SECOND OPINIONS

Second Opinions | What You Should know about Medical Opinions | Obviously, they were wrong!

Second Opinions

Most often the first question that patients ask when they contact me is whether or not they should get a second opinion. My answer is always the same. Your life or your quality of life is at stake here, so get as many opinions as you possibly can so you can be confident that you are making the right treatment choice for yourself!

Simply put, in order for you to decide what is the best treatment option for you, you need to know what all your treatment options are. The more informed you are, the better equipped you will be to choose the best path forward!

What You Should know about Medical Opinions

Remember, medical opinions are just “opinions”, and there is a reason that medical businesses are called “practices”. There are rarely situations in medicine where there is only one black and white “standard of care” solution. Professional opinions are extremely important but they are not necessarily facts written in stone. In the course of your research in becoming and expert, you will inevitably receive conflicting opinions. Only by studying all of the opinions you can possibly acquire, will you be able to make the most educated decisions.

Over a period of almost two years I met or communicated with literally hundreds of doctors, research scientists, pharmaceutical executives, and medical specialists at just about every major medical and cancer treatment center in the US and Europe, as well as several in Asia and Middle East. I do not have an exact count, but I probably received over 200 opinions before I finally found the one that led me to my cure. I also searched out every leading hematologist oncologist (blood cancer doctor) that I could find. Without exception I was told that I was 100 % terminal and that there was nothing that could be done. Some doctors diagnosed me with having a “mental adjustment disorder” because I refused to accept my terminal prognosis as fact, but I knew in my heart that there is always something that can be done. If I had taken these “opinions” as fact and gone home to die with hospice care, I would not be here today.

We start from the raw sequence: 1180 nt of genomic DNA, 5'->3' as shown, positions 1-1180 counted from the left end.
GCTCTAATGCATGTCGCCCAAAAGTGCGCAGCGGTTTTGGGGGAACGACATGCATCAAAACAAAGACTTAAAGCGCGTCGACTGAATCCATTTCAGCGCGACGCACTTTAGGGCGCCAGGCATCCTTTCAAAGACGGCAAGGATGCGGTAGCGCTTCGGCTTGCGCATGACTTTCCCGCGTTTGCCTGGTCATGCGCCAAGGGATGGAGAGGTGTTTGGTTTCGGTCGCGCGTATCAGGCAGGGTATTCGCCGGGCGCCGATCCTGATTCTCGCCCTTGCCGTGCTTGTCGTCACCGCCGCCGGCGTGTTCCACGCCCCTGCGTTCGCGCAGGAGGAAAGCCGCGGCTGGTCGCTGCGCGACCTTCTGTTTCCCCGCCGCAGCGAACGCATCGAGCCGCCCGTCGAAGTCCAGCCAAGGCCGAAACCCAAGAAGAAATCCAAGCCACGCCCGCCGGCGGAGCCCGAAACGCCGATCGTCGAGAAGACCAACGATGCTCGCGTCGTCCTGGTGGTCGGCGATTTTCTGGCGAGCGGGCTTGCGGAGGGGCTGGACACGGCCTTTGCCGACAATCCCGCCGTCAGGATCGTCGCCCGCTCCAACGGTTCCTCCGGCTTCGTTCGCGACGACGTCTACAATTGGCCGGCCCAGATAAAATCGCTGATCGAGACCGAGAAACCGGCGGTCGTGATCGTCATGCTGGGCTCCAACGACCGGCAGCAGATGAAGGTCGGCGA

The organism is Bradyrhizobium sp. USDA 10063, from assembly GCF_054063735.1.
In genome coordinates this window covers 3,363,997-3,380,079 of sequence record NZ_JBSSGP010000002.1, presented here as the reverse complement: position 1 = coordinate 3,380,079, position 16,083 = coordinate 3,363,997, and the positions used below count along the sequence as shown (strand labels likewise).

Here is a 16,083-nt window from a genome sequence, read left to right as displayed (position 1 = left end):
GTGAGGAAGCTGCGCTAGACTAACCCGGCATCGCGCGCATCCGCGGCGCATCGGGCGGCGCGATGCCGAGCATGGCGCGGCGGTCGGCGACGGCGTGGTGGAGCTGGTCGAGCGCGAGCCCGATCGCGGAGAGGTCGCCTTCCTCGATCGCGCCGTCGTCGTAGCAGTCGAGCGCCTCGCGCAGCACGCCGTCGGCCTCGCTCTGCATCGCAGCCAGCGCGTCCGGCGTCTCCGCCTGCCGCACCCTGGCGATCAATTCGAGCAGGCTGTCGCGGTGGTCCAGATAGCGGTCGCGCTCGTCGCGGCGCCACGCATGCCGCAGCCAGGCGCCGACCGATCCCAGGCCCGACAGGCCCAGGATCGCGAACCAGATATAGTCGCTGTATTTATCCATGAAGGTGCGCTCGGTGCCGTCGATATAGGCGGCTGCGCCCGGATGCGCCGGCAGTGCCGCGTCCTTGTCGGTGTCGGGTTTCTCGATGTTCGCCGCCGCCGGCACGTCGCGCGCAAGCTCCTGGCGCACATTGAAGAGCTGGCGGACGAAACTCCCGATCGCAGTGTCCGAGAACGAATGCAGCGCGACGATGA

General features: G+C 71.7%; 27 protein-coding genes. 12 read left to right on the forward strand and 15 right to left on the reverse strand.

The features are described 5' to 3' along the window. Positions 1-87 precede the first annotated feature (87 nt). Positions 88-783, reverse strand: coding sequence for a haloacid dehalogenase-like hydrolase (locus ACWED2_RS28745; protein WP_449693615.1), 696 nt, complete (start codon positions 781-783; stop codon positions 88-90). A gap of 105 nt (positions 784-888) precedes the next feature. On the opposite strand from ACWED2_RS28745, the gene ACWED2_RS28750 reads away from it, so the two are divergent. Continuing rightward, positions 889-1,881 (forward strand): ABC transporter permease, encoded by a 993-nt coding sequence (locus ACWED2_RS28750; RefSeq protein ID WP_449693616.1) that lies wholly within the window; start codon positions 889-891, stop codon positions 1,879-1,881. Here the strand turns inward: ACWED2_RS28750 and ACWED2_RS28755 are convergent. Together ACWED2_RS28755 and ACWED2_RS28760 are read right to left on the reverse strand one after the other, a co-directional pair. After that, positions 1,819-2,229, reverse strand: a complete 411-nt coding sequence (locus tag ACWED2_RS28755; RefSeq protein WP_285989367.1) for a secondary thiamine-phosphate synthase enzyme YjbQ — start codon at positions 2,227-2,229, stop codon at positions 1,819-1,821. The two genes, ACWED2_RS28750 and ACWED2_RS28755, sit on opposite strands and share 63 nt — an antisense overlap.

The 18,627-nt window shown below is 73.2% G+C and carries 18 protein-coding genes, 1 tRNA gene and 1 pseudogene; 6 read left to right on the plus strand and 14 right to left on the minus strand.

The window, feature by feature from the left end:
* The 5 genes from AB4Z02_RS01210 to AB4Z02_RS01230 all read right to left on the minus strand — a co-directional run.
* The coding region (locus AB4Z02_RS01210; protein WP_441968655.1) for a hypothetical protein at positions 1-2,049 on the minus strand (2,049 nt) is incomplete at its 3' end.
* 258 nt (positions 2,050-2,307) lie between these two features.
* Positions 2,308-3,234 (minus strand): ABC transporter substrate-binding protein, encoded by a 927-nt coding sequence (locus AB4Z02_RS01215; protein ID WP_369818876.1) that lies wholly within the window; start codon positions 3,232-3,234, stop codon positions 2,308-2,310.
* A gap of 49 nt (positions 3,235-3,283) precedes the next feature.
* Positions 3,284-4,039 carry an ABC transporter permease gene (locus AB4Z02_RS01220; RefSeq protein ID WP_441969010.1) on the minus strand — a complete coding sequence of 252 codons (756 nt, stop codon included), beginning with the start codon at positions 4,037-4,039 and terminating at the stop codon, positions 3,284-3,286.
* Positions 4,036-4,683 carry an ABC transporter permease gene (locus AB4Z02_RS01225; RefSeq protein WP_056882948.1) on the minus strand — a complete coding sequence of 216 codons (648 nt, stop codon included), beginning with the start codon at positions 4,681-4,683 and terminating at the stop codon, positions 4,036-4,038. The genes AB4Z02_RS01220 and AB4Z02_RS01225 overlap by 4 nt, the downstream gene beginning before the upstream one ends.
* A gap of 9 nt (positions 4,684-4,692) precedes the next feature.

Obviously, they were wrong!

What these doctors were really saying is that they didn’t know what to do, but did they have to go so far as to take away all my hope, like many doctors do with so many patients? The best doctors I had would simply admit that as much as they wanted to help, they just didn’t have a solution for me and did not know what to do. They emphasized that miracles happen and new treatments emerge, and encouraged me to keep looking and fighting, and they promised to keep their eyes open for me.

Many of these medical professionals may have known about clinical trials in Europe that could possibly have saved me, but not one doctor in the US mentioned any treatments that they could not personally provide. Maybe they had not been allowed by their employers to discuss these other treatments with me, or maybe they just wanted to sell me what they had. Either way, I learned to not take any bad news as fact, and not to let anyone take away my optimism and hope.

Please understand that I am not doctor bashing. If it was not for the most caring and brilliant physicians and medical staff this world has to offer, I would not be alive. The point I am trying to make is that you as the patient or advocate must sort through the confusion of biased and conflicted opinions and get to the facts if you want to maximize your chances of success.

The main point of strategy here is to take full responsibility for your own life and full personal accountability for finding a solution. Commit yourself to either finding a cure or the very best possible solution for your diagnosis.

Please realize that medical professionals are also only human, and there are limits on our capacity as humans. One person cannot be expected to know all there is to know about every approach and treatment option available. Because of the advancements in so many different areas of medicine simultaneously, medical professionals have had to become more and more specialized and focused. Instead of having one doctor to address all your needs, now you need a different doctor to address each specific need. I will talk more about this in the section about hospital and treatment center strategy.

It is also important to understand that medical professionals are by definition in the “business” of medicine. They have certain services and treatments that they sell, and of course many others that they do not. Therefore the opinions you receive from many medical professionals are by definition biased and generally contain information only about the treatments they have available. Doctors who work at large hospitals or major medical centers are often told not to discuss treatments that they do not offer at that facility at that time. Therefore it is up to you to investigate as much as possible and get opinions form as many sources as possible.

I want to point out that this does not necessarily mean that you are getting bad information. You may get lucky and happen to see the very best doctor with the very best treatment possible for your condition. Your particular doctor may stay on top of all new technologies and will freely discuss all of your options whether or not they can offer these treatments or not. The only way you will know for sure is to verify everything you hear and do your own research. Trust but verify!